Marco Basaiti – The Calling Of The Sons Of Zebedee

He is a little-known Venetian, follower of Carpaccio, whose works deserve attention for their distinctive power of deep-space design. The crudeness of his colors and textures, by comparison with other members of his school, is apt to blind one to the skill with which he uses other means.

He anticipates the modern cubists in a tendency to divide all objects into distinct planes, and in frequent distortion (notice the boy in the foreground). These planes are triangular, and fit together in a decisive pattern, supported by strong light-and-dark and color-contrasts. The pattern is unified not only by this pervasive rhythm, but by a general converging of planes toward the central figure. Not only the men in middle distance, but the boats below and the far-off hills and walls above, join in this arrangement. The design suffers from a certain lack of harmony between the treatment of figures and of background, in that the latter is given a Venetian mellowness of texture, while the former are carved with a non-realistic, sculptural hardness, full of sudden light transitions, as in Uccello’s Rout of San Romano. This tends to exaggerate the color-crudeness of the figures. Basaiti was evidently caught between conflicting tendencies of his day, and could not make up his mind to follow out his own distinctive approach with unyielding consistency.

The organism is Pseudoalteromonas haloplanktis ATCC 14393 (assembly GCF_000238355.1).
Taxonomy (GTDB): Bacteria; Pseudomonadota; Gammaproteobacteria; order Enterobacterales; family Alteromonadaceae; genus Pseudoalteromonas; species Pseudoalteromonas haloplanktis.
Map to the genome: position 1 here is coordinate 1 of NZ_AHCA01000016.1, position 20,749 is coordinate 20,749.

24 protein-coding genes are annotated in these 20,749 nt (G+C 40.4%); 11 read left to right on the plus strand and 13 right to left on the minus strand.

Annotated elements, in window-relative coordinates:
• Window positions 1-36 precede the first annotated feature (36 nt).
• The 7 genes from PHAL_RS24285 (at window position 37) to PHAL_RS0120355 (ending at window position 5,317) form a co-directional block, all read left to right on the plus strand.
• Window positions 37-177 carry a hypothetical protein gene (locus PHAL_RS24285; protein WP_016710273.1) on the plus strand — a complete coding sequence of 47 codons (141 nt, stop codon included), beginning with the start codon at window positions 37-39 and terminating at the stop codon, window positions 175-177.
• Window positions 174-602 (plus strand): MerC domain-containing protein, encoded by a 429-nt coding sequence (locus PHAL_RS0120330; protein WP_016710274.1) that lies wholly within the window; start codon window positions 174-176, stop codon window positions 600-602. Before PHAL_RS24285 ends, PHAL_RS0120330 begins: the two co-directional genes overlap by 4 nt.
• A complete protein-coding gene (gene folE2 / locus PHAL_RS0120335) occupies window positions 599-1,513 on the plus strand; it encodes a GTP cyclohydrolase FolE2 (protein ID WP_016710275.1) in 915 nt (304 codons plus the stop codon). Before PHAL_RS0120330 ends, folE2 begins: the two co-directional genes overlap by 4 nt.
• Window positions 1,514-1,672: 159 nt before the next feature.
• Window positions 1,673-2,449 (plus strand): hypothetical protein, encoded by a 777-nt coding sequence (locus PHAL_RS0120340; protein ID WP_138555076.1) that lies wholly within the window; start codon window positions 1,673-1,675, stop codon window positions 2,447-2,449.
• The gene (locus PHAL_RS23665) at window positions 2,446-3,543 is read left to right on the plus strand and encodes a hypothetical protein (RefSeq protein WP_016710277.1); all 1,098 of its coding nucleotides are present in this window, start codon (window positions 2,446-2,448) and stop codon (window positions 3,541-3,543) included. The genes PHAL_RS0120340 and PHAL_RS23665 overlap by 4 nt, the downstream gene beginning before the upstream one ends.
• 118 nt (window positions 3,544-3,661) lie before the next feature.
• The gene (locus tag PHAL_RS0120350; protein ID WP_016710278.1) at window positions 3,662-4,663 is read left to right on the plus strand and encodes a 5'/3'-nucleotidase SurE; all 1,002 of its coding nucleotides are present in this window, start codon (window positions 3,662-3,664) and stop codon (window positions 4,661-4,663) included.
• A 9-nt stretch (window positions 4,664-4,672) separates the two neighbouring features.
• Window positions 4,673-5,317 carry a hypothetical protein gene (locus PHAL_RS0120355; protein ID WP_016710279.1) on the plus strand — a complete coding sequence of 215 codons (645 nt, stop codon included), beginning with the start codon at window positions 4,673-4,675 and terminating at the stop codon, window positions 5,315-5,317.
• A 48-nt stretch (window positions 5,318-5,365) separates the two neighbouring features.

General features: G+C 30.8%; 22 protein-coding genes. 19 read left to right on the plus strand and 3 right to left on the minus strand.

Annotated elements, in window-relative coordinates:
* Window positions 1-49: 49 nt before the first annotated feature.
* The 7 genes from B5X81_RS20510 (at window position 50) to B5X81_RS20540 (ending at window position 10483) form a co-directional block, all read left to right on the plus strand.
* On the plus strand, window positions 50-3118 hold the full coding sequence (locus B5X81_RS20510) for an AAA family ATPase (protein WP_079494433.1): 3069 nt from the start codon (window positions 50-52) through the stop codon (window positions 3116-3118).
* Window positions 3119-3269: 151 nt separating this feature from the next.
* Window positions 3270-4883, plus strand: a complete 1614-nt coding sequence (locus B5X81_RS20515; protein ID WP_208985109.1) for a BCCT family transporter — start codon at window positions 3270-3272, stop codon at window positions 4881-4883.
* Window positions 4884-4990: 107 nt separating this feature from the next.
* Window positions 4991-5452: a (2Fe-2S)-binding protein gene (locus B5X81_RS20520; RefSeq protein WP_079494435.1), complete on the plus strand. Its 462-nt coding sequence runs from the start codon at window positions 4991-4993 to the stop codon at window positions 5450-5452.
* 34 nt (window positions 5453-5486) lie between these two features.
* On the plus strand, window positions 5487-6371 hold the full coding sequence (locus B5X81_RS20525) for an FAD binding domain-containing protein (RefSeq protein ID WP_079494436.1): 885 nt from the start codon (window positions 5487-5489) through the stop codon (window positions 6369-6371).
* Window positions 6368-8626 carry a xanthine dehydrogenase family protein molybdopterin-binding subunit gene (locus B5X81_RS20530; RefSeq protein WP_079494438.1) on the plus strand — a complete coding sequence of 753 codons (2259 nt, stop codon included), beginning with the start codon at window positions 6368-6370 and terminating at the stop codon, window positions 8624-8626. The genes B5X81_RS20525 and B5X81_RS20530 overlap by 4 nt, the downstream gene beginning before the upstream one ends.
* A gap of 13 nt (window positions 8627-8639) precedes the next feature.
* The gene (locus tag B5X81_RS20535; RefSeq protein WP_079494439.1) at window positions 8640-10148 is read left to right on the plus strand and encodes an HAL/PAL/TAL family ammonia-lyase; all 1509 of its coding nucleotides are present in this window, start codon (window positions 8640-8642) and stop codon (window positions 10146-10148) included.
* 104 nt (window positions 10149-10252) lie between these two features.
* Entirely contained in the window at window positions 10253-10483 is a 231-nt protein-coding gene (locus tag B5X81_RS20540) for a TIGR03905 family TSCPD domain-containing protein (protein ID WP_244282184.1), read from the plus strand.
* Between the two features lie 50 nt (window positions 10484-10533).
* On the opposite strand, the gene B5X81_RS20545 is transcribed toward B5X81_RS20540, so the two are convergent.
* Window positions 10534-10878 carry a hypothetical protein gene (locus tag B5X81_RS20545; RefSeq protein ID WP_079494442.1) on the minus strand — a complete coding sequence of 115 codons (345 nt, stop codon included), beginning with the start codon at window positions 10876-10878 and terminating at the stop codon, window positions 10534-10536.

Briefer Mention

TINTORETTO, Calvary (Room IX) —unusually symmetrical and tightly woven; saved from confused over-crowding by skillful contrasts of light and color, with a result of compressed, tensely pulsating vibration that heightens the sense of mysterious drama; the color, well preserved, is intermediate between Titian’s and Greco’s, between rich realism of texture and a fantastic, lurid glow. VERONESE, Feast at the House of Levi (Room IX) —colossal in size and in number of figures to be organized. This is done, and the crowd made into one design, by interweaving linear themes in the swaying gestures, and light and color themes in the costumes. The spirit of worldly, irreligious luxury in treating a Biblical theme is typical of Veronese and the late Renaissance. The form as a whole is imposing, dazzling, brilliantly decorative, but without power to move the emotion or imagination very deeply. GIOVANNI BELLINI, Madonna of the Alberetti (596) — much restored, and harder in texture than the Head of Jesus (87) on another wall; but tenderly human without sentimentality, and pleasant in its bright color-pattern. In the landscape back-grounds of the Allegories (595) appears more clearly the deep organic color which Bellini invented, and which formed the basis of Venetian painting. ALVISE VIVARINI, Madonna and Saints (607) —stiff, cramped, wooden, sharp-edged figures, basically sculptural; they show the state of Venetian art before Bellini. MANTEGNA, St. George (588) —small but concentrated in lustre and grace of line. CANALETTO, Atrium of a Venetian Palace; GUARDI, Islands of San Giorgio Maggiore and Giudecca (709) ; LONGHI The Apothecary’s Shop (all near the corridor called Loggia Palladiana) — these represent the decline of Venetian art in the eighteenth century, with weakened adaptations of the styles of greater men to unimaginative landscape, and to story-telling genre scenes.